Gov. Michelle Lujan Grisham further outlined the changes to the state’s public health order, which will go into effect on Saturday and last through at least September 18, and officials provided updates on preparations for a return to in-person learning for some elementary school students in September.
But the state Human Services Department Secretary, Dr. David Scrase, warned against complacency.
“As we begin reopening, this is not an invitation to go back to everything we’ve always done,” he said. He said it was part of a small, gradual reopening.
The easing of restrictions includes allowing indoor dining for the first time in over six weeks. The state shut down indoor dining as of July 13 after an increase in cases in previous weeks.
Restaurants can have up to 25 percent of maximum capacity in indoor areas and 75 percent in outdoor areas, as long as COVID-safe regulations are followed, which include space between tables.
Additionally, museums with static displays will be able to open to 25 percent capacity. Museums with interactive exhibits will remain closed.
The state also said that the prohibition on mass gatherings now applies to groups of ten or more people, double the previous amount.
“Introducing this amount of risk, I wouldn’t do it if we didn’t think it was safe and if we didn’t think we could do it,” Lujan Grisham said.
This includes wearing masks, staying socially distant and staying home as much as possible. When it comes to masks, the state advised residents to not wear masks with valves, since that would allow more droplets, the main way COVID-19 is spread, into the air.
Many other things did not change, including the fourteen-day quarantine requirement for those who have traveled from out-of-state. The governor said state officials believe there is some room for adjusting this going forward.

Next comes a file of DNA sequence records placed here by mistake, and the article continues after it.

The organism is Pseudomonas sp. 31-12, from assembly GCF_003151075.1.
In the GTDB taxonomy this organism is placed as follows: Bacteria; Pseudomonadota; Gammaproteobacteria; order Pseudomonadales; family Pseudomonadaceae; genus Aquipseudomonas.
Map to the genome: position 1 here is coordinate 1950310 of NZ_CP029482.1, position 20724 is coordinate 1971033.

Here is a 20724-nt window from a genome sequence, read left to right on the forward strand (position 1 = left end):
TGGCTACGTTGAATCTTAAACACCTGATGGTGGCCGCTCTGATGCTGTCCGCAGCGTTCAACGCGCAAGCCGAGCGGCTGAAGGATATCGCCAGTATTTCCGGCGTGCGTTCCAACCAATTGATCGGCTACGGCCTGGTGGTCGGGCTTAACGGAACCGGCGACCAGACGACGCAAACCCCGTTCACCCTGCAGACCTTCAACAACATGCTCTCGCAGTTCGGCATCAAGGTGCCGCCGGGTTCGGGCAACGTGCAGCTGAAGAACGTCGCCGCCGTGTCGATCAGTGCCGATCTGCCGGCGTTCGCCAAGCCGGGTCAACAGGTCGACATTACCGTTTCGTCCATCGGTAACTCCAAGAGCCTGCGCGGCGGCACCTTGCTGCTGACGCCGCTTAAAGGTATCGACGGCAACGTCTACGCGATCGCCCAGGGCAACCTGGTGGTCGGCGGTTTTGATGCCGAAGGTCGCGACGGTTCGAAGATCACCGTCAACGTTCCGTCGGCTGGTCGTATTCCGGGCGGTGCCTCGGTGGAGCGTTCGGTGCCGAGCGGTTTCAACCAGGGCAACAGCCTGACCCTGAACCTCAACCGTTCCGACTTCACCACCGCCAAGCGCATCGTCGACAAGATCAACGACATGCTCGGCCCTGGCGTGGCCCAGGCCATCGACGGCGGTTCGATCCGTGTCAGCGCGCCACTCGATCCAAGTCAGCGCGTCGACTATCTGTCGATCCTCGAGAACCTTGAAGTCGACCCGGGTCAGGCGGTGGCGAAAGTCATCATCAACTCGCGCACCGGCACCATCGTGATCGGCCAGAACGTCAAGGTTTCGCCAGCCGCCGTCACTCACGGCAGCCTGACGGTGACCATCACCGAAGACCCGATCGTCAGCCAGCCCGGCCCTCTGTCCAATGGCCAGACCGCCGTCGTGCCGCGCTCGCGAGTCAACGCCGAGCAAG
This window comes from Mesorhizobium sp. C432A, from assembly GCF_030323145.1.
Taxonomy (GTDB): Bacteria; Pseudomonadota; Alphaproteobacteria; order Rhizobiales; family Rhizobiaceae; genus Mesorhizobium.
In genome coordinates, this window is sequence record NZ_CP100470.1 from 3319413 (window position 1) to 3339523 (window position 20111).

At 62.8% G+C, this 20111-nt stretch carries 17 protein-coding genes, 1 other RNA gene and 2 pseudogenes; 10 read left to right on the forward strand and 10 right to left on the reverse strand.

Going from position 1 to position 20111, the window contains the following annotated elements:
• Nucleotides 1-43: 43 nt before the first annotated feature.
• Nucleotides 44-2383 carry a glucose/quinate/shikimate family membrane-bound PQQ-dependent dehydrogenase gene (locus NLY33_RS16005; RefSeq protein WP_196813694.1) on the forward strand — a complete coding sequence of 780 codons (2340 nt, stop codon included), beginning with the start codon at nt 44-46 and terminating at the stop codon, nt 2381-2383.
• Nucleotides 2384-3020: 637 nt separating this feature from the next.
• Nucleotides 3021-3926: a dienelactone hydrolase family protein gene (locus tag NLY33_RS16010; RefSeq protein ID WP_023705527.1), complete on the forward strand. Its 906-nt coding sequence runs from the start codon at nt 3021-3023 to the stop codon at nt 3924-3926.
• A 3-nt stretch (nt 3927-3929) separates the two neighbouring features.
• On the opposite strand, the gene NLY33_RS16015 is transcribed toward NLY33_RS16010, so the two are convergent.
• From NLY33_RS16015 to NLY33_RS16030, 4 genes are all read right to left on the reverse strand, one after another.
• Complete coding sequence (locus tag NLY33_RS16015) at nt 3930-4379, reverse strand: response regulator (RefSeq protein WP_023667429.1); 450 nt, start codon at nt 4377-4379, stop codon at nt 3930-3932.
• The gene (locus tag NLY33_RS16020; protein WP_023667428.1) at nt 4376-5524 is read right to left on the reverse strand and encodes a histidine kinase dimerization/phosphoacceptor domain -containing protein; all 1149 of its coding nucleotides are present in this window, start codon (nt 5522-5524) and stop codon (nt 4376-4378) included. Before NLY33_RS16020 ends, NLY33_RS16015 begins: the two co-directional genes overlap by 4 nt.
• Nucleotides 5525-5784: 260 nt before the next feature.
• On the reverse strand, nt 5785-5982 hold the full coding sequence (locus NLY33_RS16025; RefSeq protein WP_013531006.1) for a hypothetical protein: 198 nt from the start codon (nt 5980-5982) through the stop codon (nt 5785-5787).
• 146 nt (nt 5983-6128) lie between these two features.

This all comes with the specter of Labor Day and potential large gatherings, as well as schools reopening to some in-person instruction.
Lujan Grisham encouraged New Mexicans to be more careful than they were on the 4th of July and Memorial Day.
“Our caution did not work. We were turning away people at parks and lakes,” she said. “Folks were trying to camp, there were large gatherings, folks were not wearing masks, people were coming from out-of-state.”
The state will introduce even more risk when it comes to opening schools.
The state also began to roll out some of its criteria for allowing schools to open to in-person instruction on September 8.
Public Education Department Secretary Ryan Stewart said the top priority would be safety for those who would be in schools.
“We have to be able to ensure the health and safety of every single student and every single staff member and educator who comes into a building when we start bringing students back to campus,” he said.
He also acknowledged that “There is no substitute for in-person learning” and that was behind the push to have as much in-person learning as was safe.
To do so, school districts and schools would need to meet strict criteria and have plans approved by the Public Education Department to allow students in schools for a hybrid model.